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5 Steps That Will Make You Crush A New Autism Diagnosis
We are starting a multi part series called A New Autism Diagnosis.
Currently approximately 1:59 kids worldwide are being diagnosed with autism. So that is 1:59 parents who are searching for all the right answers and want to provide the best resources they can for their child.
It occurred to me that some of the parents might want some help finding a place to start and help finding resources.
So let’s take a walk through the process of getting help for a new autism diagnosis.
Hey Friends, Hey!
Today we’re gonna talk about a new diagnosis of autism spectrum disorder (asd) the signs/symptoms you may be seeing in your child, and your next best step to take now.
Parents can get an autism spectrum disorder diagnosis from health care providers such as a psychologist or developmental pediatrician, psychiatrist, or pediatric neurologist.
An early diagnosis of autism in young children opens so many treatment options quickly so kids can gain new skills. Parents of children on the autism spectrum can request a free evaluation
If you do not have a medical diagnosis of autism yet, you will want to start here.
With your child’s diagnosis, you are probably confused and wondering what to expect and even what to do next. Let’s start by talking about the early symptoms of autism.
What Is an Autism Diagnosis?
A diagnosis of autism is not a definition or label of who your child is now.
In fact, nothing has changed between the moment they were diagnosed and all the days before.
A diagnosis serves a specific purpose which is to define your child’s group of symptoms and allow him to get help under that category.
Knowledge is power. Knowing the why of a situation allows your child to get the help he needs to move forward. He does not have to be defined by a diagnoses.
Think of this stage as a way for doors to open for your child such as therapy, specialized education support and services he that he would not qualify for without the diagnosis.
Social Interaction and Nonverbal communication
Perhaps you have seen some or most of the American Psychiatric Association signs of ASD (autism spectrum disorder) as you have begun exploring an early childhood diagnosis.
The symptoms listed here are common symptoms parents and family members see early in a child’s life. Your child may not have all of these symptoms and they may show up in varying degrees. It’s important to remember that each child’s symptoms will be unique to them. Signs of autism will be seen in the early developmental period between 0-3 years of age.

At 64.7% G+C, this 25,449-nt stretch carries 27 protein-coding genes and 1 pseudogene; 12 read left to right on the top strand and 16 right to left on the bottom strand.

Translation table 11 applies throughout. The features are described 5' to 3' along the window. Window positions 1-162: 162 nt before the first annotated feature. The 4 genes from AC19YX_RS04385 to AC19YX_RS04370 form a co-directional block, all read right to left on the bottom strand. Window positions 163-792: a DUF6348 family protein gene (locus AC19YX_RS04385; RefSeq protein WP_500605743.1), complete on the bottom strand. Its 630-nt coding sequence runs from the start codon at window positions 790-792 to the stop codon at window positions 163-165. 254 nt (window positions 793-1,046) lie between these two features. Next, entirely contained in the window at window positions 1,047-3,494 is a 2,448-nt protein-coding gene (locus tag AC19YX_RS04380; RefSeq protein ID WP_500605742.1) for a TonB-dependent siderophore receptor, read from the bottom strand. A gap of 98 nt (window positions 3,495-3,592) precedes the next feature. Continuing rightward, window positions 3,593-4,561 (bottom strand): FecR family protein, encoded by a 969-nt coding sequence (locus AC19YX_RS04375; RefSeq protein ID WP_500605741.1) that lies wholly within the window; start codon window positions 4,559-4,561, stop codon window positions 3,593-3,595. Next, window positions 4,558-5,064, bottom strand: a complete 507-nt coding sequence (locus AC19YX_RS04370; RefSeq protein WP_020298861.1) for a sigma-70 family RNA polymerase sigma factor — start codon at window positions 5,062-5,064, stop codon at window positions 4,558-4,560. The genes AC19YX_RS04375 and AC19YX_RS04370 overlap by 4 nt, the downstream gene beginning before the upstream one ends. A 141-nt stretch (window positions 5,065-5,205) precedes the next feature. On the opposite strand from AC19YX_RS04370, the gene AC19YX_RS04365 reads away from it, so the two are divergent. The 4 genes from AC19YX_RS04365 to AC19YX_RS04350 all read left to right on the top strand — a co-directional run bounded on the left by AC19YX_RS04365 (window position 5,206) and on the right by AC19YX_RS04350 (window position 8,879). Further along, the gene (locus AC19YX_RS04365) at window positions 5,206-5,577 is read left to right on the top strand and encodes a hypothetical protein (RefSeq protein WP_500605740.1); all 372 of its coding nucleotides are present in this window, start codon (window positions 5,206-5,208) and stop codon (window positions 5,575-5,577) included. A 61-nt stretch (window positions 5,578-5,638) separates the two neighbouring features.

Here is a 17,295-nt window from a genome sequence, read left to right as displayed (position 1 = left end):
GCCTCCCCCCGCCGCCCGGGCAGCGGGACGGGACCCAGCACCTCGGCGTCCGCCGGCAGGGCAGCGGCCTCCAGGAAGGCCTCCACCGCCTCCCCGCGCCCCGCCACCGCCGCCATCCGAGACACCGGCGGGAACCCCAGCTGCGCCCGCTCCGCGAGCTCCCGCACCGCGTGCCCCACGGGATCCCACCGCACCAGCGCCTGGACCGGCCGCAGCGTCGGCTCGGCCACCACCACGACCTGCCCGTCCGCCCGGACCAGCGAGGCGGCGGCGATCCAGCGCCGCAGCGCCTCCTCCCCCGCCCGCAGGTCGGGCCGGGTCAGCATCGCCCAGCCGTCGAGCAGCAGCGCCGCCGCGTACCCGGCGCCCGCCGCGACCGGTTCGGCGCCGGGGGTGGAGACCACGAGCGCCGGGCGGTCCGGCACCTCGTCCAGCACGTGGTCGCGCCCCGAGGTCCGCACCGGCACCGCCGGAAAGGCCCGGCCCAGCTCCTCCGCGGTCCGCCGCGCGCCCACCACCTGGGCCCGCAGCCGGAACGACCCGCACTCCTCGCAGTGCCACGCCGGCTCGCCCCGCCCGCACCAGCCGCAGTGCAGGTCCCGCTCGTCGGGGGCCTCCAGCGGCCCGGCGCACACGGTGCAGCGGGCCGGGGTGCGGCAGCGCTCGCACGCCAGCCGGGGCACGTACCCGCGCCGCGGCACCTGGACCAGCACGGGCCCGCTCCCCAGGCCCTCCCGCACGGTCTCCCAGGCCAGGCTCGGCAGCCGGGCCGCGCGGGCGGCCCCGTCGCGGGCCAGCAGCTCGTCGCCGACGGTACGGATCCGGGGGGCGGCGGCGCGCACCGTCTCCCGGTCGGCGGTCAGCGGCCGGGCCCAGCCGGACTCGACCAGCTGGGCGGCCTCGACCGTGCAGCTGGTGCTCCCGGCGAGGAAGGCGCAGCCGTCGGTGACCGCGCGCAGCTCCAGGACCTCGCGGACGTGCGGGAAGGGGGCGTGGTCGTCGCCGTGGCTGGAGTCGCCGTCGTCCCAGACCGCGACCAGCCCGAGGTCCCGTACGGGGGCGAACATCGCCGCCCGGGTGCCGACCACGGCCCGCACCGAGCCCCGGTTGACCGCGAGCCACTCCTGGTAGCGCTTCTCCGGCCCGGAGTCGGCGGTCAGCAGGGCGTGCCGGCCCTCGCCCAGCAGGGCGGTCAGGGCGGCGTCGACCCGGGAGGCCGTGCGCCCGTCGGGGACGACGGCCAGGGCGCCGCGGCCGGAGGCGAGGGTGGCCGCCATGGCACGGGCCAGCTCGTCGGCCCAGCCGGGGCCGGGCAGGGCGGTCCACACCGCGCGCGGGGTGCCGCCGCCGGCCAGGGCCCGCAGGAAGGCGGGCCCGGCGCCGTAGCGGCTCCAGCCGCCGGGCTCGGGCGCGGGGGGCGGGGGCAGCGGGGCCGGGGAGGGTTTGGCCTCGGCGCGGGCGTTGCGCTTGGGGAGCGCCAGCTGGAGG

Your child will have significant impairments in several of these categories.
- repetitive patterns of behavior
- struggle with personal relationships
- masking (hiding) facial expressions
- repetitive behaviors
- hard time with nonverbal communicative behaviors
- social communication and body language
- persistent deficits in communication skills
- lack of eye contact
- lack of imaginative play
- developmental delays
- meltdowns in child’s behavior
- difficulty understanding others emotions and may require a social skills group
- hard time with sharing of interests
A note on Asperger’s disorder: Changes in the way we understand health happens very quickly. The diagnosis of Aspberger’s has been used for a very long time to mean mild or high-functioning, but is now being phased out. I want you to understand what the term means because the you are going to hear Aspberger’s still used by people and in older medical information that you read.
According to the Diagnostic Manual of Mental Disorders, autism diagnoses are divided by the level of support and the child’s ability to communicate and adapt to new situations.
Just fyi these groups have recently been changed from mild, moderate and severe autism levels to mild support, substantial support and very substantial support levels.
Level 1: Requires Support
Issues having a 2 way conversation
Transitioning from 1 activity to another causes stress/anxiety
May try to make connections with other people, but effort could be awkward.
Level 2: Substantial Support
Very narrow interests
Will use simple communication
Poor non-verbal communication
These issues interfere with daily functioning
Level 3: Very Substantial Support
Limited ability to speak or interact
Will not start interacting with others. Others will need to interact with him
Repetitive behavior interferes with daily living
Will have strong reaction to change of any kind
Changing Support Levels
These levels can change throughout a lifetime. Education, relationships, stress and other factors can effect these levels. Also, a child may not neatly fit into one level described. That’s ok. These levels are a starting point to describe what types of symptoms your child is having.
Atypical autism is used to describe a child that has delays in speaking, communication, development and with relationships. They may be diagnosed later in life and don’t have enough symptoms for an autism diagnosis.